I first heard about DVDs in late March 1997, sitting in the back seat of a friend's car as her now-husband explained this new video format that had just gone on sale weeks earlier. Having just gotten my VCR, it was pretty hard to fathom picking up another piece of hardware anytime soon.
Within the next year, I saw DVDs appear at the local Suncoast and people gradually began taking to them. The clincher? Eventually, the price of DVDs dropped to where you were paying a cheaper price and getting better quality. Consumers gravitated to the new format, and the rest is history -- the DVD took off and never looked back.
The iPad? It took off a lot faster. CNBC has the story from Colin McGranahan, a retail analyst at Bernstein Research, who dug into the adoption rates.
McGranahan points out that Apple sold 3 million iPads within the first 80 days of launch. By contrast, there were a million iPhones sold in the first quarter of release... and only 350,000 DVD players sold in all of 1997. Keep in mind, when it comes to non-phone electronics products, McGranahan says that DVD players had the fastest adoption rate ever before the iPad (presumably meaning new categories of gadgets). The sales rate of the iPad after one quarter matches up with the DVD sales rate after five years. The iPod's first year? A similarly modest 375,000 devices sold.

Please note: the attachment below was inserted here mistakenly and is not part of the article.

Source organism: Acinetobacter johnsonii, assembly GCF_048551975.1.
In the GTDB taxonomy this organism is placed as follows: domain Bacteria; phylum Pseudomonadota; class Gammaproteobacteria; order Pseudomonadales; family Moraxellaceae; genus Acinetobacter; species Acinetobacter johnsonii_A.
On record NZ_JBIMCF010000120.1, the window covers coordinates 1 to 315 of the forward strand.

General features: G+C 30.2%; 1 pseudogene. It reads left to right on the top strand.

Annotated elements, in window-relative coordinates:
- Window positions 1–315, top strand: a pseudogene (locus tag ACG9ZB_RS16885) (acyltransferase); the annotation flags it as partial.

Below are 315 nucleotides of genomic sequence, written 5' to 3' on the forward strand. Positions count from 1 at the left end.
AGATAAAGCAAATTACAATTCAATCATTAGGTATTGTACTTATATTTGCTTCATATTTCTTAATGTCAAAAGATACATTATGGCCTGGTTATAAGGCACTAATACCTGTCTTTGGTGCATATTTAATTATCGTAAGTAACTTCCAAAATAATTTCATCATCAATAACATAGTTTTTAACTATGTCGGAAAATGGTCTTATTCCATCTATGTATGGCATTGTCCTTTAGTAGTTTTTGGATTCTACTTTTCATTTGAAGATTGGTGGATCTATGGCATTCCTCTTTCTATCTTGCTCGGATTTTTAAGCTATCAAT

Of course, the DVD player was fighting an established product in VHS, and the iPad had the iPhone and iPod touch (not to mention the App Store) to soften the ground for it -- but still, that's not bad for a product that some vocal critics gave lousy first reviews. The original predictions of a million units sold in the first year seem remarkably conservative in the face of a likely run rate of 18 million iPads.
Granted, Apple does have a history of defying the odds.